Amid a nationwide housing crisis and rising living costs in Canada, international students in Ontario are finding refuge and community in Sikh temples.
“Anybody who is coming in we will help as much as we can,” Karanbir Singh Badhesha, director of the Canadian Khalsa Darbar, a newly opened temple (“gurdwara” in Punjabi) located in Sudbury, told CBC News. He was speaking of the five rooms open for short-term rentals to international students inside the temple.
“Anybody can come from any religion, race, culture and nation. Anybody can come and have food here,” he added.
A former student himself who arrived in Canada seven years ago, Badhesha understands all too well the multitude of struggles that newcomers face. It was this experience that spurred the idea of hosting free dinners at the temple daily, he told the news portal.
The popular community kitchen, or “langar” in Punjabi, has witnessed more foreign students coming through its doors over the past few months.
A lifeline amid rising living costs in Canada
Just about a three-hour drive from Sudbury, another Sikh temple in the city of Timmins has been tirelessly assisting foreign students desperate for help. Even with just six bedrooms, the Sikh Sangat temple has offered sanctuary to those who have yet to secure accommodations upon their arrival.
“We are at a point where we might even end up putting mattresses in the main prayer room at night time as a worst-case scenario,” Kanwaljit Bains, a trustee and director of the temple, was quoted saying in a separate report by CBC News.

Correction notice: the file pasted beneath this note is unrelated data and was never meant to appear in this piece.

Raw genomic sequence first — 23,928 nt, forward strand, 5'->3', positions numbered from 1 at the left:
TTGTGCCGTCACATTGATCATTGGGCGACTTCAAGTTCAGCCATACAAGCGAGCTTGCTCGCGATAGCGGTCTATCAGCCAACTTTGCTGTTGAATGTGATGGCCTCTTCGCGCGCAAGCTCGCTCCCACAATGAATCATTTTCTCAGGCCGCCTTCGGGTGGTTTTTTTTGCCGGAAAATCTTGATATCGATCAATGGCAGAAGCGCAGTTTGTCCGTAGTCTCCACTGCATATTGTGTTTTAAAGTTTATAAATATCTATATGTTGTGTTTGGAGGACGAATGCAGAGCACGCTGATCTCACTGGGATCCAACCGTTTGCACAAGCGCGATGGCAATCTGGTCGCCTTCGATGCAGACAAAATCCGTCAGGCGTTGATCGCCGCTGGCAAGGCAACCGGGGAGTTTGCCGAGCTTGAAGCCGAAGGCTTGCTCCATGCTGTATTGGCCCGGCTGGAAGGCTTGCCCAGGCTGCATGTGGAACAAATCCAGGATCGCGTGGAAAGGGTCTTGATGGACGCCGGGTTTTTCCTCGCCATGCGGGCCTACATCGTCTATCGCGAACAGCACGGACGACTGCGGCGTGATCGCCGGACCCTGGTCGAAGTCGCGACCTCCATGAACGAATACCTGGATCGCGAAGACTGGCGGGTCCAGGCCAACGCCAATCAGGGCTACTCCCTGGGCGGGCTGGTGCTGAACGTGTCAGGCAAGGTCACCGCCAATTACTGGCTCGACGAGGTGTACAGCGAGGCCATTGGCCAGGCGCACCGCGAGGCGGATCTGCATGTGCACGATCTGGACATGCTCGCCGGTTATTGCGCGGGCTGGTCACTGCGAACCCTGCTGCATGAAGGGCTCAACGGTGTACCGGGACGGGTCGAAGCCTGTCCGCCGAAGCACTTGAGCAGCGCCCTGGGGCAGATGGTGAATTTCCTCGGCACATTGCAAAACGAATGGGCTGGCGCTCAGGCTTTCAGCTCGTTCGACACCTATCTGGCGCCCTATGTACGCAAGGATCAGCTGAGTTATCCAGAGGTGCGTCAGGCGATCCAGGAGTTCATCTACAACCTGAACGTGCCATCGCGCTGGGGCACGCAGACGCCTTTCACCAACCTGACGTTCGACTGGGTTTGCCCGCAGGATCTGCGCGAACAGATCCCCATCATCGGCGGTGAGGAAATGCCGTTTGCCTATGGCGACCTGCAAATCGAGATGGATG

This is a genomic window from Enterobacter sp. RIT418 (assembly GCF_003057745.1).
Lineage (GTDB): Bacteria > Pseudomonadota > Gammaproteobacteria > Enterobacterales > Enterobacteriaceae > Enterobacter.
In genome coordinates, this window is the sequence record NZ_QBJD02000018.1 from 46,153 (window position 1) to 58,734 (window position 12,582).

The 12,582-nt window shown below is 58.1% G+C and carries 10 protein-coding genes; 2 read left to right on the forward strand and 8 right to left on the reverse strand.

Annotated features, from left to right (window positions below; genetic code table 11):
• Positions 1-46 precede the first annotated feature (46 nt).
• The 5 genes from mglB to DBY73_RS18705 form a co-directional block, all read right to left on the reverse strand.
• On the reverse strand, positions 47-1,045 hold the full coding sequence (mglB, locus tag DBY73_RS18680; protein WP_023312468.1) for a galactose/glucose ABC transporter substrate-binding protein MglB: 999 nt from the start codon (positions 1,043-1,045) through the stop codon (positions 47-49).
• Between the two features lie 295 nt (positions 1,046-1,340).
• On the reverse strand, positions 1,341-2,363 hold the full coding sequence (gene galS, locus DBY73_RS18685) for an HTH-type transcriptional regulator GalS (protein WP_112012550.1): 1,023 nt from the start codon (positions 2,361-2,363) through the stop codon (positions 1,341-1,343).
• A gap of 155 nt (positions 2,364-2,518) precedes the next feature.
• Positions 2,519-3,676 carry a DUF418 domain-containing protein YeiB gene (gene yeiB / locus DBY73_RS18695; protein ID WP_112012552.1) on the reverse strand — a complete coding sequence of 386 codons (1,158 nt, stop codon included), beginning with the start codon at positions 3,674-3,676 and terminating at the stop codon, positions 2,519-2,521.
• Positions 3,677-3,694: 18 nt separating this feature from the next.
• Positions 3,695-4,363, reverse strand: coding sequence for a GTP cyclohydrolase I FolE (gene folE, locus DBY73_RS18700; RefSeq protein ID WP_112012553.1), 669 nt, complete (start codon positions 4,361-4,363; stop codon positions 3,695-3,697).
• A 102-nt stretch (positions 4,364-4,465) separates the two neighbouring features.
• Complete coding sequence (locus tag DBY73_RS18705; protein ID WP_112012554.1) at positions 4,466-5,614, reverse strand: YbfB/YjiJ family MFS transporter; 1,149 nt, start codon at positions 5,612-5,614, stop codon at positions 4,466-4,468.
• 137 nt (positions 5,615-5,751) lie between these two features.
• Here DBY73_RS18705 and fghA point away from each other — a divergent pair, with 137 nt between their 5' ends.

“If we can’t find a place, then we’re going to be using the library area or the main hall,” she added.
At a time when the rental crisis and rising living costs in Canada are squeezing vulnerable groups — including international students — out of secure housing, gurdwaras are stepping up as a ray of hope. Their graciousness fulfils another need that is sorely needed in moments of distress — a sense of communal warmth.
Bains mentioned that the temple has been inundated with calls from concerned parents as far as India and the United Arab Emirates (UAE), who wanted reassurance that someone would safely receive their children upon arrival.
The short-term assistance won’t hold, however. With only six rooms and growing demands for shelter, the gurdwara can only go so far in alleviating a worsening problem. “If push came to shove, we can house the students there, but that’s only a temporary solution,” Bains remarked further.
Even when rooms are available, international students are often the target of scams due to their unfamiliarity with navigating the Canadian rental market.
“International students coming to Canada present a ‘trifecta’ of risk factors: young students, newcomers to Canada and first-time renters. This demographic is typically less familiar with Canada’s rental laws and a bit more desperate to find housing, on top of other stressors associated with moving to a new country,” Olivia Lam, founder of online rental platform Liv Strategies, was quoted saying.